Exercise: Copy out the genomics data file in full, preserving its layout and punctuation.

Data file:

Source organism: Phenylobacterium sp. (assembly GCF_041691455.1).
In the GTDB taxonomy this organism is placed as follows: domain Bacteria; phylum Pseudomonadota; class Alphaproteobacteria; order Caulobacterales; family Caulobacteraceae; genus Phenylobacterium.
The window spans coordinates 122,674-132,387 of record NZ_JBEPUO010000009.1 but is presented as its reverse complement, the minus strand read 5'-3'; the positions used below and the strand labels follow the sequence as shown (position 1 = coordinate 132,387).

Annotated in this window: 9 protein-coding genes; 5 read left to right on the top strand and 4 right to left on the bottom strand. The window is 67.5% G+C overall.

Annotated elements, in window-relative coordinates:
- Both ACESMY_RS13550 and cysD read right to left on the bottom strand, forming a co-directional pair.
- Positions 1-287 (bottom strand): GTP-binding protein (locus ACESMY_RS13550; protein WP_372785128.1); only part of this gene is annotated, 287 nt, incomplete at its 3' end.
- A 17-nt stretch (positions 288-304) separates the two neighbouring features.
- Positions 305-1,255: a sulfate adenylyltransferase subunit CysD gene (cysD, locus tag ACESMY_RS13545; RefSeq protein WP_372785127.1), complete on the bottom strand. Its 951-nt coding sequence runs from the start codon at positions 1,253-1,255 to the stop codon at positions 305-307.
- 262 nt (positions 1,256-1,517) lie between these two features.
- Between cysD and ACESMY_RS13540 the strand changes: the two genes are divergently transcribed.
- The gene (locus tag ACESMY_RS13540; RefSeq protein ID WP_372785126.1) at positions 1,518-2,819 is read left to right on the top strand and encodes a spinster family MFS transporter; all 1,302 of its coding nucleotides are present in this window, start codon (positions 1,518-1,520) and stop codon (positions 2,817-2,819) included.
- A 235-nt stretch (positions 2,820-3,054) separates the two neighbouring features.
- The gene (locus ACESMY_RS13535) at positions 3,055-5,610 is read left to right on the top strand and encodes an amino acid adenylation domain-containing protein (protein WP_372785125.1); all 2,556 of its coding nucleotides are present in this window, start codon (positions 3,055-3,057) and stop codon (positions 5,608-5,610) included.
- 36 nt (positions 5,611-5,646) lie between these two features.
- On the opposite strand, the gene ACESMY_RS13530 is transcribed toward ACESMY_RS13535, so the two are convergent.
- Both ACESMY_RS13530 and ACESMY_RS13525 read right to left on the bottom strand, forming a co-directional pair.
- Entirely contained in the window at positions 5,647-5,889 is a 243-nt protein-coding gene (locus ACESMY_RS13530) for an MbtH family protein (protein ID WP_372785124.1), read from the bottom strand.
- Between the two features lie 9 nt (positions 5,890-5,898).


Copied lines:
Source organism: Phenylobacterium sp. (assembly GCF_041691455.1).
In the GTDB taxonomy this organism is placed as follows: domain Bacteria; phylum Pseudomonadota; class Alphaproteobacteria; order Caulobacterales; family Caulobacteraceae; genus Phenylobacterium.
The window spans coordinates 122,674-132,387 of record NZ_JBEPUO010000009.1 but is presented as its reverse complement, the minus strand read 5'-3'; the positions used below and the strand labels follow the sequence as shown (position 1 = coordinate 132,387).

Annotated in this window: 9 protein-coding genes; 5 read left to right on the top strand and 4 right to left on the bottom strand. The window is 67.5% G+C overall.

Annotated elements, in window-relative coordinates:
- Both ACESMY_RS13550 and cysD read right to left on the bottom strand, forming a co-directional pair.
- Positions 1-287 (bottom strand): GTP-binding protein (locus ACESMY_RS13550; protein WP_372785128.1); only part of this gene is annotated, 287 nt, incomplete at its 3' end.
- A 17-nt stretch (positions 288-304) separates the two neighbouring features.
- Positions 305-1,255: a sulfate adenylyltransferase subunit CysD gene (cysD, locus tag ACESMY_RS13545; RefSeq protein WP_372785127.1), complete on the bottom strand. Its 951-nt coding sequence runs from the start codon at positions 1,253-1,255 to the stop codon at positions 305-307.
- 262 nt (positions 1,256-1,517) lie between these two features.
- Between cysD and ACESMY_RS13540 the strand changes: the two genes are divergently transcribed.
- The gene (locus tag ACESMY_RS13540; RefSeq protein ID WP_372785126.1) at positions 1,518-2,819 is read left to right on the top strand and encodes a spinster family MFS transporter; all 1,302 of its coding nucleotides are present in this window, start codon (positions 1,518-1,520) and stop codon (positions 2,817-2,819) included.
- A 235-nt stretch (positions 2,820-3,054) separates the two neighbouring features.
- The gene (locus ACESMY_RS13535) at positions 3,055-5,610 is read left to right on the top strand and encodes an amino acid adenylation domain-containing protein (protein WP_372785125.1); all 2,556 of its coding nucleotides are present in this window, start codon (positions 3,055-3,057) and stop codon (positions 5,608-5,610) included.
- 36 nt (positions 5,611-5,646) lie between these two features.
- On the opposite strand, the gene ACESMY_RS13530 is transcribed toward ACESMY_RS13535, so the two are convergent.
- Both ACESMY_RS13530 and ACESMY_RS13525 read right to left on the bottom strand, forming a co-directional pair.
- Entirely contained in the window at positions 5,647-5,889 is a 243-nt protein-coding gene (locus ACESMY_RS13530) for an MbtH family protein (protein ID WP_372785124.1), read from the bottom strand.
- Between the two features lie 9 nt (positions 5,890-5,898).